Monday, May 5, 2008

It would be no great task to devise an elaborate set of rules for highly complex individual combats with rounds but a few seconds length. It is not in the best interests of an adventure game, however, to delve too deeply into cut and thrust, parry and riposte. The location of a hit or wound, the sort of damage done, sprains, breaks, and dislocations are not the stuff of heroic fantasy. The reasons for this are manifold.
--Gary Gygax, Dungeon Masters Guide (1979)

3 comments:

  1. Quote:The location of a hit or wound, the sort of damage done, sprains, breaks, and dislocations are not the stuff of heroic fantasy.

    Well said. While I still think detailed mechanics for fighting can be done right and still have a "adventuresome" feel to them, there is nothing better suited to killing the sense of heroic adventure than having a vital artery severed and find your PC slowly bleeding out, or a blow to the knee that cripples your PC for months.

    I like Rolemaster as a RPG system, and while their critical hits system is a lot of fun when it happens to the bad guys, it really sucks to get clipped by a goblin with a club and suffer a blow to the skull that puts your otherwise perfectly healthy fighter in a coma for the next two weeks.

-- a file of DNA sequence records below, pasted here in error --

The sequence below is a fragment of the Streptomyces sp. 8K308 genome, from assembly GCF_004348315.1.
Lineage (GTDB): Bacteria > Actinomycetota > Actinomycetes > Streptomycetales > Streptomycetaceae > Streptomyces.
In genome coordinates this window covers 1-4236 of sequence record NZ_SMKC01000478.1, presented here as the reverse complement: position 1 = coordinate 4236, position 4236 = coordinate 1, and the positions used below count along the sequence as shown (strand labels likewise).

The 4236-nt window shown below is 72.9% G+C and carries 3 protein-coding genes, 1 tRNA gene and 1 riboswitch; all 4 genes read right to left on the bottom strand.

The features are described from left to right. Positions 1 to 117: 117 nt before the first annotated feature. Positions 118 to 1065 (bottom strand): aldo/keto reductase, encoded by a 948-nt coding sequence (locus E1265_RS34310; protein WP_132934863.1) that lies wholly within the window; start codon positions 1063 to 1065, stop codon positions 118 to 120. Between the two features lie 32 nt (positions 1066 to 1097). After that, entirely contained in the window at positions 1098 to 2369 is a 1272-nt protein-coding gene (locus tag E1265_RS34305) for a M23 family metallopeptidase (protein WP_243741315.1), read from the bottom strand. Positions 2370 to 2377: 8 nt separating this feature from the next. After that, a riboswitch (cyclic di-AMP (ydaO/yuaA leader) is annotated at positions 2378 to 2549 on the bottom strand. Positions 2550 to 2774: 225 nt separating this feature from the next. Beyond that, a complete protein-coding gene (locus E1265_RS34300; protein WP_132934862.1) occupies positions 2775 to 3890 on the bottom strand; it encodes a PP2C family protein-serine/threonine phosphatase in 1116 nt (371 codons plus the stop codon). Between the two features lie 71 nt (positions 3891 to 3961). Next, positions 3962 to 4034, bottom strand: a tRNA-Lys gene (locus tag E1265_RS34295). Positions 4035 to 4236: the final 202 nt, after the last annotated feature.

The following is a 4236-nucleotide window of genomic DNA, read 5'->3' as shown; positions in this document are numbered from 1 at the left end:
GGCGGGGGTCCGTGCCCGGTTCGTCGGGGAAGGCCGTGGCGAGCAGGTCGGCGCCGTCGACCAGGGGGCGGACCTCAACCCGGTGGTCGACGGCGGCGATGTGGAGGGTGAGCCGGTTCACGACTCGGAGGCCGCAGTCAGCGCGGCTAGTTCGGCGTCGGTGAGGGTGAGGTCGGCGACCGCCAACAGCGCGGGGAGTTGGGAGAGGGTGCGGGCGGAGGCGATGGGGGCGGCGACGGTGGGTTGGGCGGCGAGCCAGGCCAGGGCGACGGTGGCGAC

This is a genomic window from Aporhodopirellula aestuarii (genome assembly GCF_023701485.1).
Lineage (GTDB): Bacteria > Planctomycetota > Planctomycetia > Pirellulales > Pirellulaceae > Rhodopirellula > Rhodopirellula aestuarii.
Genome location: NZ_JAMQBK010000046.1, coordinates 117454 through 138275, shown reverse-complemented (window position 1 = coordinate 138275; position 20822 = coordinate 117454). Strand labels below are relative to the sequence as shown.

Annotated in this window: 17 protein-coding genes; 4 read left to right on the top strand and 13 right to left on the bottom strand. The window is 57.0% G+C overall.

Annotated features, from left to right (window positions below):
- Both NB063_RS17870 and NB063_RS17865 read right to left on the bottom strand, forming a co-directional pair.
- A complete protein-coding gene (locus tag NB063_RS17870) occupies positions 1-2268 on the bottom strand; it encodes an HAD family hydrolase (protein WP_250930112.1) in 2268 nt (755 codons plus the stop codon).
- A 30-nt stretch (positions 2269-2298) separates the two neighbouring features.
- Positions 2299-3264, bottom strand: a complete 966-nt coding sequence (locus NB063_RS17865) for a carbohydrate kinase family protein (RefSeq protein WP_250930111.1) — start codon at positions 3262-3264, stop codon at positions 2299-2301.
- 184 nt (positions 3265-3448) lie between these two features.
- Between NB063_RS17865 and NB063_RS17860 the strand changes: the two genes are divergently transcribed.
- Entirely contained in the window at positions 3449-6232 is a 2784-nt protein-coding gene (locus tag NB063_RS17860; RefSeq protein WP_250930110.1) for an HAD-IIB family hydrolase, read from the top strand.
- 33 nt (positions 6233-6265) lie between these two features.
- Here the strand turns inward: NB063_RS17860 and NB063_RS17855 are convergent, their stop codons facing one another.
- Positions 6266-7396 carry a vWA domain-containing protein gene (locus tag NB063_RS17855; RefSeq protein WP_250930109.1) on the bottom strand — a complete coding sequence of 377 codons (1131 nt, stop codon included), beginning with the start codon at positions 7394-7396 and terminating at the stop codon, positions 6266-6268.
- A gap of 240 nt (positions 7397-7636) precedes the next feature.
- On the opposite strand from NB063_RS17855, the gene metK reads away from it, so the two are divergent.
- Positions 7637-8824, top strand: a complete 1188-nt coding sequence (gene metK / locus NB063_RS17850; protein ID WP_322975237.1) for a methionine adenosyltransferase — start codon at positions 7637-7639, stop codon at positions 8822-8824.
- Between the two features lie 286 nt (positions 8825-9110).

As with all things, system should reflect the spirit and genre you're gaming. In a high-realism techno-thriller RPG such details might work, but in a D&D-like adventure game, not so much.

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  2. Oh, absolutely. D&D emulates a particular style of fantasy and works best when it's played with that in mind. That style isn't the only one, though, and, when I want another style, I usually choose another game. I'm generally of the opinion that D&D has suffered most over the years when either its publisher or its players have tried to make it evoke a style it was never intended to evoke.

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  3. I agree with you somewhat, but I've always thought that a minute was entirely too much time for a single round to take up. I think that perhaps something like 15-20 seconds is the healthiest medium between heroic/cinematic quality and exciting pace.

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